Badger’s Tahoe Rim Trail Gear List
Talking in circles: bad; walking in circles: good. At least this is true when the inside of your circle contains one of the most beautiful lakes in the entire U.S. Earlier this month, I completed a thru-hike of the Tahoe Rim Trail (TRT). This was the third consecutive year I’ve made plans to hike the trail, with the first two attempts being upended by fires and a pandemic.
Conventional wisdom says that the best months to thru-hike the TRT is July-September. In recent years, with fires starting in California as early as July, I was unwilling to roll those dice and decided that I’d rather deal with some snow than either inhale smoke or have to throw in the towel for the third year in a row. This decision was rewarded with less crowded trails, fewer bugs, more moderate temperatures (albeit, downright cold at times), and a very pleasant experience overall. I will likely do a recap of the hike at some point, but the purpose of this post is to share with you, the very smart and attractive reader, the contents of my gear.
Badger’s Tahoe Rim Trail Gear List
A bit of a preface before diving in…I gave myself a hard deadline of 8 days to complete this hike with questionable fitness going into it. For this reason, I was a bit more weight conscious than I have been on more recent, leisurely treks (i.e. no whiskey flask). I ended up finishing in a hair over 7 days, feeling surprisingly fresh at the finish, especially since it had been a few years since I had stretched the legs to this extent.
It’s also worth noting that there was still quite a bit of snow on the trail. There were two separate instances of hikers needing to be rescued from Relay Peak around the time of my hike due to the snowy conditions (one a few days before starting, the other happening while we were on trail), which made the gear list a bit more challenging than I was originally anticipating. There was no consensus on the necessity of traction (most agreed that an ice axe was overkill, an opinion I also share). I ended up using spikes for a portion of the trail as the extra 11 ounces seemed like a small penalty for the peace of mind of knowing I could handle whatever lied ahead. More on that below.
Lastly, the featured image of this post isn’t exactly indicative of what I carried (the below list is, however). I decided to swap out some items at the last minute and was far too lazy for the additional photoshoot.
Start date: 6/10/22
Finish date: 6/17/22
Base weight: 12.81 lb
Gossamer Gear Gorilla (23.2 oz)
My pack is the 40-liter version of the Gorilla, Gossamer Gear now sells this as a 50-liter. Regardless, I’ve used the Gorilla for many thousands of miles (including the entirety of the PCT), and this is easily one of my favorite options for any three-season backpacking trip. Since I never had more than 3-days worth of food in my pack, I often times had room to spare, even with a full bag of Spicy Nacho Doritos in my exterior pocket.
Additional Pocket: Shoulder Strap Pocket (1.5 oz)
For quick and easy access to my phone (GPS).
Gossamer Gear The One (21.5 oz, includes stakes, stuff sacs, etc.)
This was my first time using the latest version of The One. Previous editions have featured a bigger footprint to the extent that the tent felt like it could pass for two people. No one would confuse the 2022 edition as a two-person tent. Considering that my goal for this trek was to go on the lighter side, I was very happy to trade the space for weight. I’m 5’11”, 185 lb and still had plenty of space in this tent, especially when considering in the large vestibule.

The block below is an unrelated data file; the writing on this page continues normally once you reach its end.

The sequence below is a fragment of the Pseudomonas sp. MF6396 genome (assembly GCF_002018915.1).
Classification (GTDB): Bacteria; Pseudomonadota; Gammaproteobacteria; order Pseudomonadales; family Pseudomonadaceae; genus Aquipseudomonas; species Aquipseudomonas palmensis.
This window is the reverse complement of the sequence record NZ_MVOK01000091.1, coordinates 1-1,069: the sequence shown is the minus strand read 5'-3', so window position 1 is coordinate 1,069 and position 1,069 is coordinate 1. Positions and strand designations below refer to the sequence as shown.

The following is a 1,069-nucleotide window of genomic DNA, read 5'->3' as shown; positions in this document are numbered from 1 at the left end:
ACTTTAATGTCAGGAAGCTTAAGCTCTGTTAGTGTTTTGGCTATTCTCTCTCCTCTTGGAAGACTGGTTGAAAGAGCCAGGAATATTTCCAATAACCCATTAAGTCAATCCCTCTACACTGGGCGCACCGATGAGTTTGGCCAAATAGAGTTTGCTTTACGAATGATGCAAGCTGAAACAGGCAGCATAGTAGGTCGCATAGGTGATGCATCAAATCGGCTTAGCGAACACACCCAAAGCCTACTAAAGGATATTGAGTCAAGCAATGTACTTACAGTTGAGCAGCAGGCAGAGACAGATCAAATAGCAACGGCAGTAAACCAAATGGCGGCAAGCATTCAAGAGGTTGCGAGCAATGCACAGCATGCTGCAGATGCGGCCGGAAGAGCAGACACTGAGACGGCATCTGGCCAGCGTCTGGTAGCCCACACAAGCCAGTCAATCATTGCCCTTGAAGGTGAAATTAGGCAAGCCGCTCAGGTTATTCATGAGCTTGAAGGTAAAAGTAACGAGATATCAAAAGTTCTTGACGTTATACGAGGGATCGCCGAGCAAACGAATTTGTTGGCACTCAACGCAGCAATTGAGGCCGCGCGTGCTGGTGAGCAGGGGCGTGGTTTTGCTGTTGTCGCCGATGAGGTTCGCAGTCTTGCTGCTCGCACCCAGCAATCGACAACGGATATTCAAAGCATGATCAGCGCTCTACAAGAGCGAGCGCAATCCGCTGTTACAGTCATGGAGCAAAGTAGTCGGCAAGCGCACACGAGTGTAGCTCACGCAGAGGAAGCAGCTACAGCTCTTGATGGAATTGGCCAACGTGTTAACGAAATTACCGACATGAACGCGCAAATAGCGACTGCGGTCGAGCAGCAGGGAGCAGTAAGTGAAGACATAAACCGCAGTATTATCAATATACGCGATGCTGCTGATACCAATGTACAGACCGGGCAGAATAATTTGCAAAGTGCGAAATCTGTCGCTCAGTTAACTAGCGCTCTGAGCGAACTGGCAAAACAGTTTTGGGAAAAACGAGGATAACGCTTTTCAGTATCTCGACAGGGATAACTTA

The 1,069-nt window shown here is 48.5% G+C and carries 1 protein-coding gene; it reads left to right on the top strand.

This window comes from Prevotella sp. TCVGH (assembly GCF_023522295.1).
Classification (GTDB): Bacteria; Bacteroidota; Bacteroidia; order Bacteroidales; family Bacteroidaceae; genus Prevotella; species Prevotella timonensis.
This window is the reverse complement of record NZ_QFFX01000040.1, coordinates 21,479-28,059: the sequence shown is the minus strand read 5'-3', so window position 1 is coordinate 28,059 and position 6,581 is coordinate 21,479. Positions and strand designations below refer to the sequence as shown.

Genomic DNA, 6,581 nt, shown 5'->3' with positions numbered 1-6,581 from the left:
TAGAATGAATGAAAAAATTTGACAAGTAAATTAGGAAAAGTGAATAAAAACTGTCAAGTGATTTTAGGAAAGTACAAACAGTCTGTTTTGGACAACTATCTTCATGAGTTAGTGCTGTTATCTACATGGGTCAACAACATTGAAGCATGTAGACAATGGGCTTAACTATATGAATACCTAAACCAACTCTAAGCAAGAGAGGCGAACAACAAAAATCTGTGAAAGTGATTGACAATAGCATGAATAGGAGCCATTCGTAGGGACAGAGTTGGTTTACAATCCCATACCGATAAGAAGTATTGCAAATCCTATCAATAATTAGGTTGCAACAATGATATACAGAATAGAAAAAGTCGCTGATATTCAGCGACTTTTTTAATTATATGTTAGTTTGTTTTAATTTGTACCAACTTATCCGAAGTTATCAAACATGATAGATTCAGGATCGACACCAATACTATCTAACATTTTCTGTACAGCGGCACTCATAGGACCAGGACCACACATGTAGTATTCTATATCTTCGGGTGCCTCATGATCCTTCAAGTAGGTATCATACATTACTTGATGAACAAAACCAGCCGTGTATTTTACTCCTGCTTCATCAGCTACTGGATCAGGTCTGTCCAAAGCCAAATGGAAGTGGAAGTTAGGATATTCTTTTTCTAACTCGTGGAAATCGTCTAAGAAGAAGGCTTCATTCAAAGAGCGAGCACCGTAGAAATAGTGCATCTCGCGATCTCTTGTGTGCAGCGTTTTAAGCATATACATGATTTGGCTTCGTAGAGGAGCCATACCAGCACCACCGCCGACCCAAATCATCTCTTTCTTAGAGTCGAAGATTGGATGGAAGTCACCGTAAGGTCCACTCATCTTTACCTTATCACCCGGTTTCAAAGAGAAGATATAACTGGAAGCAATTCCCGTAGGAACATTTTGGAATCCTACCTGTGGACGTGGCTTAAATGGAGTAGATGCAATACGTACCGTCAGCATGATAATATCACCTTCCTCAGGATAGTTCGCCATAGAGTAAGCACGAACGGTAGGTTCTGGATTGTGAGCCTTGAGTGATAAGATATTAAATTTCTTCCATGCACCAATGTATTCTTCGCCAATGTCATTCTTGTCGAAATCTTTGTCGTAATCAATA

Only once did I wake up with considerable condensation in my tent, and that was primarily due to a less than ideal campsite (it was late, and I was desperate) with no tree cover. Overall, this tent was a great choice for this hike.
Footprint: Polycro 3.65 oz
Although I saw nights below freezing, never once was I too cold during the evening. Enlightened Equipment’s quilts have come a long way since I first started using them back in 2015- primarily they’re much warmer nowadays (my previous 20-degree Revelation was not nearly as warm). If anything, the temperature issue I ran into more frequently on this hike was being too hot at night, which is a war I’d rather wage with a quilt vs. a sleeping bag.
Therm-a-Rest NeoAir Xlite (12 oz)
My go-to sleeping pad for nearly every three-season trip I’ve done for the last six years. Warm, light, and comfortable enough- especially in comparison to closed foam cell pads (for me).
Hoka One One Speedgoat 5 (23.4 oz for the pair, size 12, wide, worn)
This was the first long backpacking trip (>150 miles) that I’ve done not in Altras since the Lone Peak first hit my (very wide) feet back in 2013 (I believe). Needless to say, footwear was the gear category I was most curious about going into this trip. It’s one thing to have a pair of trail runners perform well when day hiking regularly, but when the miles are happening over many consecutive days with significant weight on your back, the game is entirely different.
Verdict: the Speedgoats kick ass, least for me. I ended the trip with only one small hotspot, which I attribute primarily to some long stretches of hiking without breaks (a few barefoot periods throughout the day to let your feet cool off is massively important to prevent blistering). Sore feet are all but an inevitable byproduct when you’re going from the couch to the trail, and I was very pleasantly surprised with how fresh my feet felt by the end of this trip. A+
Active shirt: Patagonia Bandito Shirt (4.9 ounces, worn)
It looks like Patagonia no longer makes this shirt, which is unfortunate because it’s great for backpacking. The polygiene anti-odor treatment for those of us who perspire at unfortunate rates.
Active bottoms: Nike running shorts (4.6 ounces, worn)